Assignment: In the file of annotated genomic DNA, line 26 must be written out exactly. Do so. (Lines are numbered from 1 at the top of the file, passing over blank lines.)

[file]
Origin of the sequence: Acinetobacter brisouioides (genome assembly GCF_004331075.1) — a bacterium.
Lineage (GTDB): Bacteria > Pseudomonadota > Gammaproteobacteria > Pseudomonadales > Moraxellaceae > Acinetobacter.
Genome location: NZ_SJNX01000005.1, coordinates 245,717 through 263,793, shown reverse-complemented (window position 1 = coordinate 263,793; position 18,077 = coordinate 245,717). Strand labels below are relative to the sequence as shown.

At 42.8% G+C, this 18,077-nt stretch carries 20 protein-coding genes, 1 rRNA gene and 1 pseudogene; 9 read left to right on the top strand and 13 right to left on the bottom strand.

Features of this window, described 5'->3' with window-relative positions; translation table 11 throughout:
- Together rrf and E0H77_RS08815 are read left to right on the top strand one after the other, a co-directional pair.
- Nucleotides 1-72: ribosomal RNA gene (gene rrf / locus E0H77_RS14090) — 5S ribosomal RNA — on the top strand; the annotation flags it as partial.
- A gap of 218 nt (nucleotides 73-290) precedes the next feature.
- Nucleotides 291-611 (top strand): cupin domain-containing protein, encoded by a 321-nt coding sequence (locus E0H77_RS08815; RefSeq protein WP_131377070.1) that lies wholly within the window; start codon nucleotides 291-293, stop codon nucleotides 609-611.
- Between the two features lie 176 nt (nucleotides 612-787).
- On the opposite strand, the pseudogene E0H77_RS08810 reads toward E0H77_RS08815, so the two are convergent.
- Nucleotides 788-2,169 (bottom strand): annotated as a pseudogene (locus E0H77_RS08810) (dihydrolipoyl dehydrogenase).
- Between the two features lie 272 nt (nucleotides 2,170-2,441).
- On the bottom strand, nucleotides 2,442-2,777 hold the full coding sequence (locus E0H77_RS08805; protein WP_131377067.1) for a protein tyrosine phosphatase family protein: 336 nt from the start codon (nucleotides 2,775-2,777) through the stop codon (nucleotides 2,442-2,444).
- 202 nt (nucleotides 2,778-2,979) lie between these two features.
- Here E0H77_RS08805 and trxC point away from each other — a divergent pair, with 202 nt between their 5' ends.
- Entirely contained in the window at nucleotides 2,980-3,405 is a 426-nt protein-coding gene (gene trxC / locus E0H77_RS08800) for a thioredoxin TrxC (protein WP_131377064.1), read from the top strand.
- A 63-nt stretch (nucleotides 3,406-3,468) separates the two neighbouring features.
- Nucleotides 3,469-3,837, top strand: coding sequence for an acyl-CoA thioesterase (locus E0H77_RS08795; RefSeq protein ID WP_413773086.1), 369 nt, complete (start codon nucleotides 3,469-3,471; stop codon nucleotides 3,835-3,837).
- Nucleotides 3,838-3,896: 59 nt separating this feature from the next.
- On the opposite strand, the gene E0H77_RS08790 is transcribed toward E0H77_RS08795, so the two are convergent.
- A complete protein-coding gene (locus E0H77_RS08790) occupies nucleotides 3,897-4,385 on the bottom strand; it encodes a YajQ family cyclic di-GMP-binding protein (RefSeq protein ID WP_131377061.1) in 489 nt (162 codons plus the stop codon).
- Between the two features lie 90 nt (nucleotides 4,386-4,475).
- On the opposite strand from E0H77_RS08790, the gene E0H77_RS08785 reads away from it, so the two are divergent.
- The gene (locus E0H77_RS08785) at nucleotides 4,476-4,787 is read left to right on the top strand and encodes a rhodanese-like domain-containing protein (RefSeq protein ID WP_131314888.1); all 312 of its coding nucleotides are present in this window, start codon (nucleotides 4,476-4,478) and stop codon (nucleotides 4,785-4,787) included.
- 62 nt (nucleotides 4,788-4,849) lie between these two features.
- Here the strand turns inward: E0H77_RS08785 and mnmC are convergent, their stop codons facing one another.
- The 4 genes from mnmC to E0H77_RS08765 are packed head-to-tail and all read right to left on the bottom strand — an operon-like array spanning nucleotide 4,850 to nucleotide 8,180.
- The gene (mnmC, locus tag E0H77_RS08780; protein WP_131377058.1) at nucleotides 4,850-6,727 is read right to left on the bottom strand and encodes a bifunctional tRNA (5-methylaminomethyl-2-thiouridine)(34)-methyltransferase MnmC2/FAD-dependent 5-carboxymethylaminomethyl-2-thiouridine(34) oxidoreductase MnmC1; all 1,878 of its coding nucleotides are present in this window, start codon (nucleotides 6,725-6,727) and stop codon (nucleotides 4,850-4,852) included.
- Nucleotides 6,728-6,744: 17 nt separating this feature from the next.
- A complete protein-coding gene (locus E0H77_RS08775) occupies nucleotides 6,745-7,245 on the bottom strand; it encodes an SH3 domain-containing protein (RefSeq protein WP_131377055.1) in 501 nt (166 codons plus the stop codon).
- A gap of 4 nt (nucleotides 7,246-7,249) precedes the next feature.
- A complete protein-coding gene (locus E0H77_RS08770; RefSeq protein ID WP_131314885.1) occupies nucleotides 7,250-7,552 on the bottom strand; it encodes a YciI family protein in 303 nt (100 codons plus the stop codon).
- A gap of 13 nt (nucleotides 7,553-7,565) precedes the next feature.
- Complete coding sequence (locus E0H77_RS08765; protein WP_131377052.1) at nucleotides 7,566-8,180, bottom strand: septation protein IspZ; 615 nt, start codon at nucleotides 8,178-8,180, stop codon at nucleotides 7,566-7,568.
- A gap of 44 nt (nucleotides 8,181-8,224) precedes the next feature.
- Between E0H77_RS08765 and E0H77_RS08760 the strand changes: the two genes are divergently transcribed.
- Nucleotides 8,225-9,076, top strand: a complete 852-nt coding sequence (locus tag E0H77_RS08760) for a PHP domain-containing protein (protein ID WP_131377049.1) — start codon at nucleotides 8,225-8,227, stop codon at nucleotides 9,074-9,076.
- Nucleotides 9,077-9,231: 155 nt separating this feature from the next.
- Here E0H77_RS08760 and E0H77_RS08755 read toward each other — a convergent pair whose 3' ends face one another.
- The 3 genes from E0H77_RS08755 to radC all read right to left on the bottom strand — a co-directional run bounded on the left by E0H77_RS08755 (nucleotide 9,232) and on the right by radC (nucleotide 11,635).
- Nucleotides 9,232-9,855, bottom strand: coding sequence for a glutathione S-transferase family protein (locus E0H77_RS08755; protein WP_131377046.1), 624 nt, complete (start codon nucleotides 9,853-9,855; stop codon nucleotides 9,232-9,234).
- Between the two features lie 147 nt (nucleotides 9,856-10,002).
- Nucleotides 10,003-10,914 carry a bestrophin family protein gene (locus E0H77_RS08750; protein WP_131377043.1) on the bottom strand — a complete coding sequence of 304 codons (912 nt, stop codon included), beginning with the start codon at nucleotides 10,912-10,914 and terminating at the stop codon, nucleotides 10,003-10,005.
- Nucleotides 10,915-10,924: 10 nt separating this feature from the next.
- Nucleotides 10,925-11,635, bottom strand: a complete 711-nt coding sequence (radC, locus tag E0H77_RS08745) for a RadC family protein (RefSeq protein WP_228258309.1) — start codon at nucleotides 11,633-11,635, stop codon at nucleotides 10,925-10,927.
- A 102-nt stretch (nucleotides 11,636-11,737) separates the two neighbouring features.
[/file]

- 62 nt (nucleotides 4,788-4,849) lie between these two features.